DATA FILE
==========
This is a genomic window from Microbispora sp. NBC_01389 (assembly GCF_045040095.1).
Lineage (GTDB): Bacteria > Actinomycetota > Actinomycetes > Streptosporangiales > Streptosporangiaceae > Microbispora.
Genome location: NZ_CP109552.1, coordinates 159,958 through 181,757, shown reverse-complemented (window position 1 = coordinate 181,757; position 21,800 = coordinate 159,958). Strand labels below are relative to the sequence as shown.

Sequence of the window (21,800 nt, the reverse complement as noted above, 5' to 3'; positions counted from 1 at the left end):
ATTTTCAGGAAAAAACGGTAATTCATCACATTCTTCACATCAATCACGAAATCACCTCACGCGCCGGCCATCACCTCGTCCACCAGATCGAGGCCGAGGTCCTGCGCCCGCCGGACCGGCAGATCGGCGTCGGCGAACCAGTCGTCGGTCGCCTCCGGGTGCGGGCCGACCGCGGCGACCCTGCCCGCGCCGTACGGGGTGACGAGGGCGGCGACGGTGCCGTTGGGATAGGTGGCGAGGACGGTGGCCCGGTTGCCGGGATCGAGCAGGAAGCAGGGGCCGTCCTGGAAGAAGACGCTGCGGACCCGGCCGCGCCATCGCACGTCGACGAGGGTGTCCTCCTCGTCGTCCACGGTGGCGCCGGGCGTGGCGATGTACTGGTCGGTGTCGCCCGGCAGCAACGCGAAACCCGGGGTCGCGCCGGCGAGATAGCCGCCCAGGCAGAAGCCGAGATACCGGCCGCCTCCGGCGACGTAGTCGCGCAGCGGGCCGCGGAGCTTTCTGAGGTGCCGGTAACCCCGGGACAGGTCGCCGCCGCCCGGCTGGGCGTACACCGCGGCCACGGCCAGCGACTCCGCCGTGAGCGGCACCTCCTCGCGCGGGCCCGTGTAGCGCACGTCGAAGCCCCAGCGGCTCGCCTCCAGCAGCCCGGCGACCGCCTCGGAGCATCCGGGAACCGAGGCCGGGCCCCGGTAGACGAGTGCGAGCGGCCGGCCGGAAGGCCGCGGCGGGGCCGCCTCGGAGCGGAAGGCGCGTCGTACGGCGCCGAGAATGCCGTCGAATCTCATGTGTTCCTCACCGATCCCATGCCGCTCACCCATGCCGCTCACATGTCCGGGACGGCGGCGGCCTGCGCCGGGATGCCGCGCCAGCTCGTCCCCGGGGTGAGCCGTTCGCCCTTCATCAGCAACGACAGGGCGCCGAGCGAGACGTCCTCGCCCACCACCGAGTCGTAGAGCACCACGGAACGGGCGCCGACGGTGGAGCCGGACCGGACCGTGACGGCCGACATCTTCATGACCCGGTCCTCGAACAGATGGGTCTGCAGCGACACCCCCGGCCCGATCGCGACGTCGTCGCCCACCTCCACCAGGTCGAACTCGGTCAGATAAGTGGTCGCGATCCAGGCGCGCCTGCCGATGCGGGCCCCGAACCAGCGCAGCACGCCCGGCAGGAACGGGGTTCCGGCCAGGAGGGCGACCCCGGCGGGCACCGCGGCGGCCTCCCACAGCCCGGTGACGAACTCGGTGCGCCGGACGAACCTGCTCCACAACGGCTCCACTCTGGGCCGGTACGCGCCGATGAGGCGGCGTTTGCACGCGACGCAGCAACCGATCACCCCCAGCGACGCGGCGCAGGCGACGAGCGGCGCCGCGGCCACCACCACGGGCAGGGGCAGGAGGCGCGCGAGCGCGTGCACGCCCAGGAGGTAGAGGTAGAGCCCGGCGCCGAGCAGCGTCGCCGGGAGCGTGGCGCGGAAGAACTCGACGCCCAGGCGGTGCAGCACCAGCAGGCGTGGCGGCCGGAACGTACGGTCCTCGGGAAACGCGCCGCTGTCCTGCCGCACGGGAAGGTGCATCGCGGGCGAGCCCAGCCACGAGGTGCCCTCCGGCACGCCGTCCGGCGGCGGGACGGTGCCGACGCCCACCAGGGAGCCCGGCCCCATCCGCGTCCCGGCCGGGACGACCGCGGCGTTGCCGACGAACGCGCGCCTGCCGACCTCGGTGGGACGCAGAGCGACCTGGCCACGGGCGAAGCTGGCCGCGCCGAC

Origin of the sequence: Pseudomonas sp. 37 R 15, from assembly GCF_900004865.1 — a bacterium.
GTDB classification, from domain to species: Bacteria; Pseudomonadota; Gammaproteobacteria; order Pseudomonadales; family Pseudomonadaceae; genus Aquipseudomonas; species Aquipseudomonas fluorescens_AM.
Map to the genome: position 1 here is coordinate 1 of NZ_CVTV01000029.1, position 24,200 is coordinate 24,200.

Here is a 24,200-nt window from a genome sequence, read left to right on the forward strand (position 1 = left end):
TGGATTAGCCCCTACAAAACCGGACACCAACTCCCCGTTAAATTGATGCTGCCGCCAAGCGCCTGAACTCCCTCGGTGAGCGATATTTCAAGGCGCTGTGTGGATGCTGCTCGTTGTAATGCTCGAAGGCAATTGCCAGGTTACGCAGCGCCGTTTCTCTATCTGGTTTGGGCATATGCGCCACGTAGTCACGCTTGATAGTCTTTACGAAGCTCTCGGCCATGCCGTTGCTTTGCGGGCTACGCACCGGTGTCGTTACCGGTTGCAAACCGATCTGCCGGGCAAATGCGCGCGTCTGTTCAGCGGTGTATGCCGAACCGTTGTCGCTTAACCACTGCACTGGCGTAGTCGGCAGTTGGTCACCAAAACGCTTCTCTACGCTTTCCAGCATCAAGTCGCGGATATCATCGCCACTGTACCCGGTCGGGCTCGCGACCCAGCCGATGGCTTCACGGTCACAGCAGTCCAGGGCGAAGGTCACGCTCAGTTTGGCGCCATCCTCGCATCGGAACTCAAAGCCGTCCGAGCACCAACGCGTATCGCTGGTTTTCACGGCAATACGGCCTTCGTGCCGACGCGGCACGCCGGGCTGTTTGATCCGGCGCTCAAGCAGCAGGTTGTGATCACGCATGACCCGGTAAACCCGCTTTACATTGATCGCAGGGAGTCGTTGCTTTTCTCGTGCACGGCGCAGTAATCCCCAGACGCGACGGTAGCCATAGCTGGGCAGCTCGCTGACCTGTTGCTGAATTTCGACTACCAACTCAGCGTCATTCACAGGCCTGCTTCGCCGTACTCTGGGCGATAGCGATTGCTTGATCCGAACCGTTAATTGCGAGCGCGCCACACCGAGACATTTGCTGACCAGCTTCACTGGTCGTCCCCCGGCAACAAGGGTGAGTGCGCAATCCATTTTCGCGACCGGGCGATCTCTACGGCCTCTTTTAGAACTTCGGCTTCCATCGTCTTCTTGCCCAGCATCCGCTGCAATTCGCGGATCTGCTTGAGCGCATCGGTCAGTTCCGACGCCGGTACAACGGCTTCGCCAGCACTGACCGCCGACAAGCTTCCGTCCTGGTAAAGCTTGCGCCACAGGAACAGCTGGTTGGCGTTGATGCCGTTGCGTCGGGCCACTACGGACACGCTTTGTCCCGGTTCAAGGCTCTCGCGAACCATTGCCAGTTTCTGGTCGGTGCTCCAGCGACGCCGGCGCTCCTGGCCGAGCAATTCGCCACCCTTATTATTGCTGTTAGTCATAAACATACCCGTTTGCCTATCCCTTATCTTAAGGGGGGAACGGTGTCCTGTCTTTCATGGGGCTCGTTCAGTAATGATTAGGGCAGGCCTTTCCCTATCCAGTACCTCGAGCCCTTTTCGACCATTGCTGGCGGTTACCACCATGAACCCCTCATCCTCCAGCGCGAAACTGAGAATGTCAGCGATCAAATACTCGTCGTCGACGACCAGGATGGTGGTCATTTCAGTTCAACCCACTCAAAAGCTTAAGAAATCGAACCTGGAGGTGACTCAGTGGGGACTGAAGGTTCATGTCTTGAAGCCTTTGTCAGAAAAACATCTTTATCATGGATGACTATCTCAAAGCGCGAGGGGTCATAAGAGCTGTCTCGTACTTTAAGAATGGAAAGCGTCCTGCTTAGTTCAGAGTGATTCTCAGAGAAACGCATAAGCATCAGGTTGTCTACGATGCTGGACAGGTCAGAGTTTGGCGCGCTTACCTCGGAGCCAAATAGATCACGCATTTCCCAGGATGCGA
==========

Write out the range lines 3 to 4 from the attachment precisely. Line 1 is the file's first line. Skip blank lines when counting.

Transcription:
Genome location: NZ_CP109552.1, coordinates 159,958 through 181,757, shown reverse-complemented (window position 1 = coordinate 181,757; position 21,800 = coordinate 159,958). Strand labels below are relative to the sequence as shown.

Sequence of the window (21,800 nt, the reverse complement as noted above, 5' to 3'; positions counted from 1 at the left end):